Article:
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Call for Abstracts: Minconference on Digital Sociology

Mini-Conference on Digital Sociology

Call for Abstracts

Eastern Sociological Society

2017 Annual Meeting,

Sheraton Philadelphia Downtown
Philadelphia, PA, February 23-26

The Eastern Sociological Society’s theme of “The End of the World as We Know It?,” references the rise of digital sociology in the following:

“Technology is revolutionizing everyday life: powerful hand-held computers are ubiquitous, communications are much easier, and commercial drones will soon fill the skies. Yet the consequences for social life are contradictory. People can be in touch with many more people, yet they are often not fully present in personal interaction. Racism and class inequality persist or worsen. The life-long career with one employer may be giving way to a “gig economy,” in which people offer their own assets or temporary labor for hire.” 

The Digital Sociology Mini-Conference seeks papers that address the many ways digital media technologies are “revolutionizing” everyday life.  Suggested topics, include, but are not limited to, the following themes:

  • Critical Theories of Everyday Digital Life: How have we theorized everyday life, and how are these theories being challenged by digital transformations? What challenges does the digital pose to epistemologies underlying sociological theories of the everyday?
  • Digital Labor: How is the “gig economy” shifting the means of production, alienation from labor, and wages? How is creating online content a form of labor and who benefits from this? What are the consequences for social life of temporary labor done primarily online?
  • Digital Citizenship: Given the changing landscapes of public and private life, what does it mean to be a citizen in the digital era? Do the affordances of ditigal technologies changes our responsibilities as citizens? How do citizens respond to moves toward “open government” in an era of pervasive government surveillance?
  • Digital Structures, Digital Institutions: The datafication of everyday life is posing unique challenges to the composition of social institutions and giving rise to new instantiations of education, finance, labor, and governance. How do we theorize, study, and conceptualize the re-composition of these institutions?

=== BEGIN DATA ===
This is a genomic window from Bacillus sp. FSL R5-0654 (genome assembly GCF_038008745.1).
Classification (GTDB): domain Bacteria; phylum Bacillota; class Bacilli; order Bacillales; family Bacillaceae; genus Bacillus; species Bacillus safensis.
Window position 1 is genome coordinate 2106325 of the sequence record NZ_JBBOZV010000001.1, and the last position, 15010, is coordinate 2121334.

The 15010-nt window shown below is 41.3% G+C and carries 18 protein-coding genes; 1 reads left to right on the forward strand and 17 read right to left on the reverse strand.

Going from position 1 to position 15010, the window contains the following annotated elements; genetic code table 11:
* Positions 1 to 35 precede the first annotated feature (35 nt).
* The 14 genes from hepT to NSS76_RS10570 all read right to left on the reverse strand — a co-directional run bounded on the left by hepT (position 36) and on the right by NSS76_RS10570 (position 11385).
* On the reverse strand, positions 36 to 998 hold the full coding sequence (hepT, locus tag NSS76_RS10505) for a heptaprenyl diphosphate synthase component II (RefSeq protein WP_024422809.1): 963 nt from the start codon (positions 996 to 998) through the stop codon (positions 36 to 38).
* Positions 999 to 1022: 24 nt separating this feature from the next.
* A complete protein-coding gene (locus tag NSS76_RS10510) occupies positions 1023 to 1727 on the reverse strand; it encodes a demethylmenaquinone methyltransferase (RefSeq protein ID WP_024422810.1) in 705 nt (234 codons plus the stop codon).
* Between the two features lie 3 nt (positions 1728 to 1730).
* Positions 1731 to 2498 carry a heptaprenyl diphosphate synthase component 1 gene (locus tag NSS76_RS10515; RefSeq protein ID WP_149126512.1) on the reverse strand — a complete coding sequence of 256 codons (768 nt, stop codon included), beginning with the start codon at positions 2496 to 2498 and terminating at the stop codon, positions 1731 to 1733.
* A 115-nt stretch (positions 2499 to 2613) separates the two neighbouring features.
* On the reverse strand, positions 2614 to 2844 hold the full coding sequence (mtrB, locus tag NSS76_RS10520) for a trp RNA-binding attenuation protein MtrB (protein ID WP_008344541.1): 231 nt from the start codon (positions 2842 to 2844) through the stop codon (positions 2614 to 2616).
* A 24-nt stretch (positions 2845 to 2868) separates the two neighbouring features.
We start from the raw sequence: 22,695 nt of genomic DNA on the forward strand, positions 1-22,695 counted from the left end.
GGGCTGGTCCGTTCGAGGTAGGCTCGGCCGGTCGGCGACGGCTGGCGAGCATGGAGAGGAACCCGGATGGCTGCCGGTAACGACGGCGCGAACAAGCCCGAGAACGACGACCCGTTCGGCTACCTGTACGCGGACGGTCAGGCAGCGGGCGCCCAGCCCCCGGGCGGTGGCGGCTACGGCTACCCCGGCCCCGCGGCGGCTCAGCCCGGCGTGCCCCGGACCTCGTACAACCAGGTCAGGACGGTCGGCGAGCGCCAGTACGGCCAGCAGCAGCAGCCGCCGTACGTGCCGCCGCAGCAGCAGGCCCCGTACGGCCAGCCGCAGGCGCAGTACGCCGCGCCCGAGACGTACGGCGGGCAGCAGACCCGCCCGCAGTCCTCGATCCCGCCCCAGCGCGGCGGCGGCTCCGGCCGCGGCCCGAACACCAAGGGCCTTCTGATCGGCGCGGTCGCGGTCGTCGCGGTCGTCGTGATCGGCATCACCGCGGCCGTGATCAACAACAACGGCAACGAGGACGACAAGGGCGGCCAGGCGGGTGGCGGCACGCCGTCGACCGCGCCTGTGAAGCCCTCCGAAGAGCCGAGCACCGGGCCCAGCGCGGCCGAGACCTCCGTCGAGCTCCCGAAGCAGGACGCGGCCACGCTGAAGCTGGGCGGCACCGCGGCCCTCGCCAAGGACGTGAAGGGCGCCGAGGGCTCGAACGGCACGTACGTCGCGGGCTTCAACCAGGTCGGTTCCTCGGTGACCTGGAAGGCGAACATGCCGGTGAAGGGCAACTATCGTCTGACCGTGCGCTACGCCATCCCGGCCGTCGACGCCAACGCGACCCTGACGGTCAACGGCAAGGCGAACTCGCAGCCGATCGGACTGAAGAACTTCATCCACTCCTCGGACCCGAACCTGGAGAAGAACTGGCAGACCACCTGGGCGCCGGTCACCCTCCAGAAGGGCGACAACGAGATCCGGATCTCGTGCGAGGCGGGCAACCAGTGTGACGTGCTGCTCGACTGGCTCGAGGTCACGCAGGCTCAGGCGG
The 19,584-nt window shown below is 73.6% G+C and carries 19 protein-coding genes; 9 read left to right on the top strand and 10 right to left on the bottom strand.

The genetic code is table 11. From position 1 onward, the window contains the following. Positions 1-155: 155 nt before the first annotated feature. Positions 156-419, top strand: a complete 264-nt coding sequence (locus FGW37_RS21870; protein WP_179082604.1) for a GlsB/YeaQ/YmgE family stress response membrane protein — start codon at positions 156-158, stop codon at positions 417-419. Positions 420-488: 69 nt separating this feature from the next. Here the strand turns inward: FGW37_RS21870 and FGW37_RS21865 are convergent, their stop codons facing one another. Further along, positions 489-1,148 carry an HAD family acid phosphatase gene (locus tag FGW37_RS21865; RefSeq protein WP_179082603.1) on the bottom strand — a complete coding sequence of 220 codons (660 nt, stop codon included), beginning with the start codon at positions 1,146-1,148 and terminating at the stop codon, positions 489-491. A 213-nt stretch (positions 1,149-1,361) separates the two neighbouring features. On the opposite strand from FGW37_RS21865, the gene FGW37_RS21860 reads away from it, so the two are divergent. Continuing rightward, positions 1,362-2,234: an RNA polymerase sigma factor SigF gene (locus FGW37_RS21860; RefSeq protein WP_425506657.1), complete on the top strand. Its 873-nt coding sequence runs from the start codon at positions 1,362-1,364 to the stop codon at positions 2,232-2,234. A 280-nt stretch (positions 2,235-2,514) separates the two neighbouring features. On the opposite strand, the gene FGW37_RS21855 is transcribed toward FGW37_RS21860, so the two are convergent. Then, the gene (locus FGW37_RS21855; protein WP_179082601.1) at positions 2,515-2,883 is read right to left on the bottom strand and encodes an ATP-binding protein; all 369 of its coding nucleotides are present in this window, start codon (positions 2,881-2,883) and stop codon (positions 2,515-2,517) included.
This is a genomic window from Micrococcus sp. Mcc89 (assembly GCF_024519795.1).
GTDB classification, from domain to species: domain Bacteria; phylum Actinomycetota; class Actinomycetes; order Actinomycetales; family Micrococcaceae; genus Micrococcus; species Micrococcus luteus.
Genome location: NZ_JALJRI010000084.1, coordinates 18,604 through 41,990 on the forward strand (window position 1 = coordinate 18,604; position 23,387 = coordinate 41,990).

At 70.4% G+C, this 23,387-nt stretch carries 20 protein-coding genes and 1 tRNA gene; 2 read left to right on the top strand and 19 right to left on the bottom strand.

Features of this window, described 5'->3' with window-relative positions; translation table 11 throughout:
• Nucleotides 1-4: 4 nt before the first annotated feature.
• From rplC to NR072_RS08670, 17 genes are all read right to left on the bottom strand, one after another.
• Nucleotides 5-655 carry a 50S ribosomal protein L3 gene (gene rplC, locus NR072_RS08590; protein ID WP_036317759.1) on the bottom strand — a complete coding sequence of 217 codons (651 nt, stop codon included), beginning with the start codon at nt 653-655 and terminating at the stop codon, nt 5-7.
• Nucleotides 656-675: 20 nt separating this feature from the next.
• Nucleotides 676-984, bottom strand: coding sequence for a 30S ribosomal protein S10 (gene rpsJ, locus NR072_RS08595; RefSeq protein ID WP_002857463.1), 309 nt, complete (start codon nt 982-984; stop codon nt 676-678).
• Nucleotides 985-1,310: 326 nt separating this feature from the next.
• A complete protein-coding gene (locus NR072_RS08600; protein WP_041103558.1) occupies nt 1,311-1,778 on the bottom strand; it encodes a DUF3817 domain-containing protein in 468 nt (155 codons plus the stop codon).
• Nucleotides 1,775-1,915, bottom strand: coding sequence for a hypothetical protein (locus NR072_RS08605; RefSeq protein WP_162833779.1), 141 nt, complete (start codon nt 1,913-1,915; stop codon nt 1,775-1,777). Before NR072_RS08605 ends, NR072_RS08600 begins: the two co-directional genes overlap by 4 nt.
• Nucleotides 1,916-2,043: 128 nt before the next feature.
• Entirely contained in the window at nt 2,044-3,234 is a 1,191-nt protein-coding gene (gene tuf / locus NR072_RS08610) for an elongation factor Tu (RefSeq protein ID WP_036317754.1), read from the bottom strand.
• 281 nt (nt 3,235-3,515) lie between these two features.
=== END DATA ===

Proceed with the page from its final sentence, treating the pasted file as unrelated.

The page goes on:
• Digital Sociological Methods: How do traditional, analog sociological methods become digital? Are there new, “born digital” sociological methods? Is knowledge production different now? Will big data replace survey methodology?
  • Identity, Community, and Networks: How do sociological concepts of micro and macro, personal and public, “front stage” and “back stage,” evolve as digital and mobile technologies increasingly blur these boundaries? How do digital environments shape identities of race, gender, sexuality and queerness?
  • Social Movements, Digital Technologies: Given the increasing attention to social media as a tool used by both political and social movements and campaigns in the U.S. and abroad, we invite papers that address the connections between movements and media. Topics may include but are not limited to comparisons of online and offline activism, risks and costs associated with online activism, comparisons of traditional and social media, online activist identity, and ways in which social media platforms transmit movement content such as frames.
  • Digital Pedagogy: How are educators using digital tools to teach in innovative ways?

We encourage submissions from scholars at all levels, and are particularly enthusiastic to support the work of graduate students and early career researchers. We welcome submissions for individual papers and for entirely constituted sessions. The organizers share a commitment to creating a field that honors diverse voices, and as such are excited to see scholars from groups that are typically underrepresented in sociology. When proposing entirely constituted panels, please keep this commitment to diverse voices in mind.

If you have any questions about proposals, topics, or session ideas please contact one of the organizers: Leslie Jones (lesjones@sas.upenn.edu), Rachel Durso (rdurso2@washcoll.edu)  or Jessie Daniels (jdaniels@hunter.cuny.edu).

Please submit to https://www.meetingsavvy.org/ess/frmLogin.aspx an abstract of no more than 250 words, as well as the title of the paper, name of presenter as it should appear in the ESS program r , institutional affiliation and contact details. The deadline is October 15, 2016.  In the “Submission Details” window, select “Paper” for “Type of Submission,” and select keyword: “miniconference: digital sociology” for “Select the topic area that best describes your submission.”  Be sure to include a paper title along with your abstract of 250 words or less, your name as it should appear in the ESS program, institutional affiliation, and contact information

Proposals not accepted for the Mini-Conference will be submitted to the ESS general call for submissions.

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